She will go back one day. At that day, the day Pastor Jakes refers to. When the lion will lie down with the lamb and a new city will begin. She is quite looking forward to it. She knows and trusts that there will be zips for her to play with to her heart’s content. For the joy all started with Gam’s purse zip.
God seems to understand.
And a little child will lead them. She has never seen a Sarah Phim or even a Cheryl Bum but one day her eyes will be opened. Music and light. Son et Lumiere. There will be a great blender. There will be a mix. Someone will crack the pipe and God will make the mix. It is not long now. Just a little waiting. Gam will see clearly and talk nicely again. The Three will be reconciled to themselves. Pastor Jakes will get a working car. Gat will be proud of his granddaughter. He will see her as she is in sy glorie. Wagter will get a nice big juicy bone. The colours will spread everywhere. We must be patient. We will live happily ever after. It will be The End.
She is one of The People of Colour, and she is proud of it, proud of them, proud of who she has become. Wagter agrees. She can hear him barking for her. She barks back. Coming now, she barks in the language that they share. Coming just now.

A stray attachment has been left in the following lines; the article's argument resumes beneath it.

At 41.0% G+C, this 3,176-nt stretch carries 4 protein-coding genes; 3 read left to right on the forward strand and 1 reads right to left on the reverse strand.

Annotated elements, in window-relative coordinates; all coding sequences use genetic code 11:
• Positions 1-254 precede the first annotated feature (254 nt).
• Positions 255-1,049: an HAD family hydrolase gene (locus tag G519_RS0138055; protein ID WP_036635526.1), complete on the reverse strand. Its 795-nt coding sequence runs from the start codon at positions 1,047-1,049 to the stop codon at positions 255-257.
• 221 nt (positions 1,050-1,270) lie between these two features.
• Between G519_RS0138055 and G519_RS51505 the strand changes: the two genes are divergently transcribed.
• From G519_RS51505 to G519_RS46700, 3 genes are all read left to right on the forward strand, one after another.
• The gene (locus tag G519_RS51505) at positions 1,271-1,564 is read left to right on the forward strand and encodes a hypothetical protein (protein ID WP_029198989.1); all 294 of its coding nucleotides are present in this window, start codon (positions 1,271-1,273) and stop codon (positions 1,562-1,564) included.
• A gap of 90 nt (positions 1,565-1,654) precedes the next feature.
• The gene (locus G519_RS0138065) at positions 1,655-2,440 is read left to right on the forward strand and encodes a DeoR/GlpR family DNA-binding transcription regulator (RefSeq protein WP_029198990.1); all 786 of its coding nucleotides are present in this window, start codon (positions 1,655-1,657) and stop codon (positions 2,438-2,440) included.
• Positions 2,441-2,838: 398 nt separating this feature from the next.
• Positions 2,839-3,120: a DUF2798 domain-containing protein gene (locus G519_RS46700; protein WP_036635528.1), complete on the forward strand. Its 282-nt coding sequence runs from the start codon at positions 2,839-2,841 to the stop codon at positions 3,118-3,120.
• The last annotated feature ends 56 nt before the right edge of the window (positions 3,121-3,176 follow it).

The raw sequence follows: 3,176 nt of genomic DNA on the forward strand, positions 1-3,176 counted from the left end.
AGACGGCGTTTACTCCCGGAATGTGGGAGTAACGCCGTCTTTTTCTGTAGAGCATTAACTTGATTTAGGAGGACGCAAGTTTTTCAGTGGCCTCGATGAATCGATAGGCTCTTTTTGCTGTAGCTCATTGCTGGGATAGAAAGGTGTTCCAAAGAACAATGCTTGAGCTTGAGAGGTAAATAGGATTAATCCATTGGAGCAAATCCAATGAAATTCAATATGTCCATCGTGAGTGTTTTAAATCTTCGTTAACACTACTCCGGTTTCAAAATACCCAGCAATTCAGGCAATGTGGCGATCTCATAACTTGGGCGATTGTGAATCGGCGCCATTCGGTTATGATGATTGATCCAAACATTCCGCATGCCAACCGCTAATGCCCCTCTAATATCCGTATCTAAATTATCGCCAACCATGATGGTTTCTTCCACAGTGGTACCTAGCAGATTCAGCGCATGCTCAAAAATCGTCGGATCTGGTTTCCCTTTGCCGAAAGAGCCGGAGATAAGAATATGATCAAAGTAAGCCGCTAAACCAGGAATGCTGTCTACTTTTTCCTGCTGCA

Ross, an IT professional, juggles many, many balls to fit writing into his life. The grateful partner to a teacher-homemaker wife, a creative-childcarer daughter, and two enthusiastic-soccer-playing sons, he is often left speechless, wondering what happened there. Fortunately he has the internet as well as the ability to write, which have both saved his sanity. For the past 15 years he has journaled at least twice a week, thumbing his thoughts and feelings into his smartphone while waiting for his sons to fall asleep. Sometimes in tears, sometimes in laughter, occasionally brutally honest, he has drawn on the sorrows and rejoicings of his family, a happy childhood and a derailed adolescence. Two or three trusted friends have shaped his writing. He has self-published 5 poetry books on Kindle, and won the 2008 SA Writers College Short Story prize as well as the SA Writers September 2011 Writing Journey Competition.
He is accessible at http://lemmingpoetry.blogspot.com/